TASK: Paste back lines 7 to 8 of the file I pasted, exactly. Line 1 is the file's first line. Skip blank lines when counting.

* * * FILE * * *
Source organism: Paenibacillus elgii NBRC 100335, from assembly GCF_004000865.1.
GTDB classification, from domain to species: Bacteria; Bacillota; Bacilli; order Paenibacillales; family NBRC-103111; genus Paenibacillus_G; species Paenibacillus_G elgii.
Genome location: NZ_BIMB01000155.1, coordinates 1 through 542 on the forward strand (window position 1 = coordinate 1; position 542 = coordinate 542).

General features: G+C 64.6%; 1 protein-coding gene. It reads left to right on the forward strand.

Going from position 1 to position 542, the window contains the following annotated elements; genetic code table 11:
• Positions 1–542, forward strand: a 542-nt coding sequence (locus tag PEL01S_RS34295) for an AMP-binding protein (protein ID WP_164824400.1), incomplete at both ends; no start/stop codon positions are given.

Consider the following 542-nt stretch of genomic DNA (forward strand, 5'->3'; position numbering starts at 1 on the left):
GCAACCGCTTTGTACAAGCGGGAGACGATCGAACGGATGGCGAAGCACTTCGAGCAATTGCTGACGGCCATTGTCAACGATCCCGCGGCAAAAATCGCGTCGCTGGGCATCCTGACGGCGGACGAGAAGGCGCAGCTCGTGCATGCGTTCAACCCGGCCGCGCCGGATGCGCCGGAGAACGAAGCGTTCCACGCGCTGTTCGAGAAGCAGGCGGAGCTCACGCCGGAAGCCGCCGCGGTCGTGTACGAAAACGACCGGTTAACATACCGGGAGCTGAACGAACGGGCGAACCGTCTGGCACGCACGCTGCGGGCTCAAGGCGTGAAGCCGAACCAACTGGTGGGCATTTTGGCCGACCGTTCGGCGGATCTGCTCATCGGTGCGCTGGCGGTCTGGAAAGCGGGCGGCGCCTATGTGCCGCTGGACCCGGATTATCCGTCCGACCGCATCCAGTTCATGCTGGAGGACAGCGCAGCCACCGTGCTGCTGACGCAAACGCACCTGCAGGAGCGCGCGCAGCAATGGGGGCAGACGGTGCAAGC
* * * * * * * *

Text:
Consider the following 542-nt stretch of genomic DNA (forward strand, 5'->3'; position numbering starts at 1 on the left):
GCAACCGCTTTGTACAAGCGGGAGACGATCGAACGGATGGCGAAGCACTTCGAGCAATTGCTGACGGCCATTGTCAACGATCCCGCGGCAAAAATCGCGTCGCTGGGCATCCTGACGGCGGACGAGAAGGCGCAGCTCGTGCATGCGTTCAACCCGGCCGCGCCGGATGCGCCGGAGAACGAAGCGTTCCACGCGCTGTTCGAGAAGCAGGCGGAGCTCACGCCGGAAGCCGCCGCGGTCGTGTACGAAAACGACCGGTTAACATACCGGGAGCTGAACGAACGGGCGAACCGTCTGGCACGCACGCTGCGGGCTCAAGGCGTGAAGCCGAACCAACTGGTGGGCATTTTGGCCGACCGTTCGGCGGATCTGCTCATCGGTGCGCTGGCGGTCTGGAAAGCGGGCGGCGCCTATGTGCCGCTGGACCCGGATTATCCGTCCGACCGCATCCAGTTCATGCTGGAGGACAGCGCAGCCACCGTGCTGCTGACGCAAACGCACCTGCAGGAGCGCGCGCAGCAATGGGGGCAGACGGTGCAAGC